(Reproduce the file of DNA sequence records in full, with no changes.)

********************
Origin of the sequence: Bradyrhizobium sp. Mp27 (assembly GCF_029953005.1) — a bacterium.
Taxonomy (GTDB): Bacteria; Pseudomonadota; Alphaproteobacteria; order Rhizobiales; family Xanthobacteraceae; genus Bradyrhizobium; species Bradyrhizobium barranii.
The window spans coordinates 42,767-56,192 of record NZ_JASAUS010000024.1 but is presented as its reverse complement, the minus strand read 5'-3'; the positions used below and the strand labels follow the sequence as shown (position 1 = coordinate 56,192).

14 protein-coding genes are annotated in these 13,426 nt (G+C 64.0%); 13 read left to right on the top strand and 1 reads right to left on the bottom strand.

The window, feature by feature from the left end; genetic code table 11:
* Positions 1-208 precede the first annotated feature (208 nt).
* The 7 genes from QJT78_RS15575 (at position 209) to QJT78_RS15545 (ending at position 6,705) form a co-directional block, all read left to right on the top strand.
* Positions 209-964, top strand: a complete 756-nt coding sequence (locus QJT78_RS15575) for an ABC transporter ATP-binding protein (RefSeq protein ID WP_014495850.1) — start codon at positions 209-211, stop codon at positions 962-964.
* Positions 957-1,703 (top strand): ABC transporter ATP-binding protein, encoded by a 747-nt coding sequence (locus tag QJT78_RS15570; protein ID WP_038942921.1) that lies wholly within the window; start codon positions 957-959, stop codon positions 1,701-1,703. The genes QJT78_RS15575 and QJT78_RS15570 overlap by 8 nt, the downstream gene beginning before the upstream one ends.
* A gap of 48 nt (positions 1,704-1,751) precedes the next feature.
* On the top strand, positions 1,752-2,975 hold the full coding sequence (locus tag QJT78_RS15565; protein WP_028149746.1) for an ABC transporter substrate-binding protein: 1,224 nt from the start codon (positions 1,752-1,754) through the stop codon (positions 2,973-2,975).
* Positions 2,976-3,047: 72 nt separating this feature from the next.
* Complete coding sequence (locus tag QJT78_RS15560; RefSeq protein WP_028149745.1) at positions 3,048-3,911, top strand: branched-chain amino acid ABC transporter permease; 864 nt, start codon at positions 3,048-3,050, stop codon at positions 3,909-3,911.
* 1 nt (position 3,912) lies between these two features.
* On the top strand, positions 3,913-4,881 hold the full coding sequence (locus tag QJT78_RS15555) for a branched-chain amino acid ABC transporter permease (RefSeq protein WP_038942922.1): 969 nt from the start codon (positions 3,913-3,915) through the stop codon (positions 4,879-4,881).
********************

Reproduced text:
Origin of the sequence: Bradyrhizobium sp. Mp27 (assembly GCF_029953005.1) — a bacterium.
Taxonomy (GTDB): Bacteria; Pseudomonadota; Alphaproteobacteria; order Rhizobiales; family Xanthobacteraceae; genus Bradyrhizobium; species Bradyrhizobium barranii.
The window spans coordinates 42,767-56,192 of record NZ_JASAUS010000024.1 but is presented as its reverse complement, the minus strand read 5'-3'; the positions used below and the strand labels follow the sequence as shown (position 1 = coordinate 56,192).

14 protein-coding genes are annotated in these 13,426 nt (G+C 64.0%); 13 read left to right on the top strand and 1 reads right to left on the bottom strand.

The window, feature by feature from the left end; genetic code table 11:
* Positions 1-208 precede the first annotated feature (208 nt).
* The 7 genes from QJT78_RS15575 (at position 209) to QJT78_RS15545 (ending at position 6,705) form a co-directional block, all read left to right on the top strand.
* Positions 209-964, top strand: a complete 756-nt coding sequence (locus QJT78_RS15575) for an ABC transporter ATP-binding protein (RefSeq protein ID WP_014495850.1) — start codon at positions 209-211, stop codon at positions 962-964.
* Positions 957-1,703 (top strand): ABC transporter ATP-binding protein, encoded by a 747-nt coding sequence (locus tag QJT78_RS15570; protein ID WP_038942921.1) that lies wholly within the window; start codon positions 957-959, stop codon positions 1,701-1,703. The genes QJT78_RS15575 and QJT78_RS15570 overlap by 8 nt, the downstream gene beginning before the upstream one ends.
* A gap of 48 nt (positions 1,704-1,751) precedes the next feature.
* On the top strand, positions 1,752-2,975 hold the full coding sequence (locus tag QJT78_RS15565; protein WP_028149746.1) for an ABC transporter substrate-binding protein: 1,224 nt from the start codon (positions 1,752-1,754) through the stop codon (positions 2,973-2,975).
* Positions 2,976-3,047: 72 nt separating this feature from the next.
* Complete coding sequence (locus tag QJT78_RS15560; RefSeq protein WP_028149745.1) at positions 3,048-3,911, top strand: branched-chain amino acid ABC transporter permease; 864 nt, start codon at positions 3,048-3,050, stop codon at positions 3,909-3,911.
* 1 nt (position 3,912) lies between these two features.
* On the top strand, positions 3,913-4,881 hold the full coding sequence (locus tag QJT78_RS15555) for a branched-chain amino acid ABC transporter permease (RefSeq protein WP_038942922.1): 969 nt from the start codon (positions 3,913-3,915) through the stop codon (positions 4,879-4,881).